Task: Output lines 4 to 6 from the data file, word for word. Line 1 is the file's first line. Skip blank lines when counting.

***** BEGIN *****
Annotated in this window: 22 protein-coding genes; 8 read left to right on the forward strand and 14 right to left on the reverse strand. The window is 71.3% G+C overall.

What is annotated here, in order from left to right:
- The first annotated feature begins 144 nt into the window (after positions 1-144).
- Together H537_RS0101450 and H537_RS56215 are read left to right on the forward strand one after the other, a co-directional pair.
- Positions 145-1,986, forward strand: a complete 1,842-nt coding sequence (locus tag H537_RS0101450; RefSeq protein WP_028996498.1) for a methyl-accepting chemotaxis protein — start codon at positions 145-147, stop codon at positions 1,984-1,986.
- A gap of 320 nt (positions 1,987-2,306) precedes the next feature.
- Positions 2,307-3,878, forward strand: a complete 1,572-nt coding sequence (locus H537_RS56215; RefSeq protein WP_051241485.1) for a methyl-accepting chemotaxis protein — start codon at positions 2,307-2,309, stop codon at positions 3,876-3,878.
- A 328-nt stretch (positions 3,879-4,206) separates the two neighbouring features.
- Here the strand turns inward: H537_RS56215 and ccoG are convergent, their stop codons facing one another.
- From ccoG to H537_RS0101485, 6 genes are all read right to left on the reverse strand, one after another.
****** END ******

- Together H537_RS0101450 and H537_RS56215 are read left to right on the forward strand one after the other, a co-directional pair.
- Positions 145-1,986, forward strand: a complete 1,842-nt coding sequence (locus tag H537_RS0101450; RefSeq protein WP_028996498.1) for a methyl-accepting chemotaxis protein — start codon at positions 145-147, stop codon at positions 1,984-1,986.
- A gap of 320 nt (positions 1,987-2,306) precedes the next feature.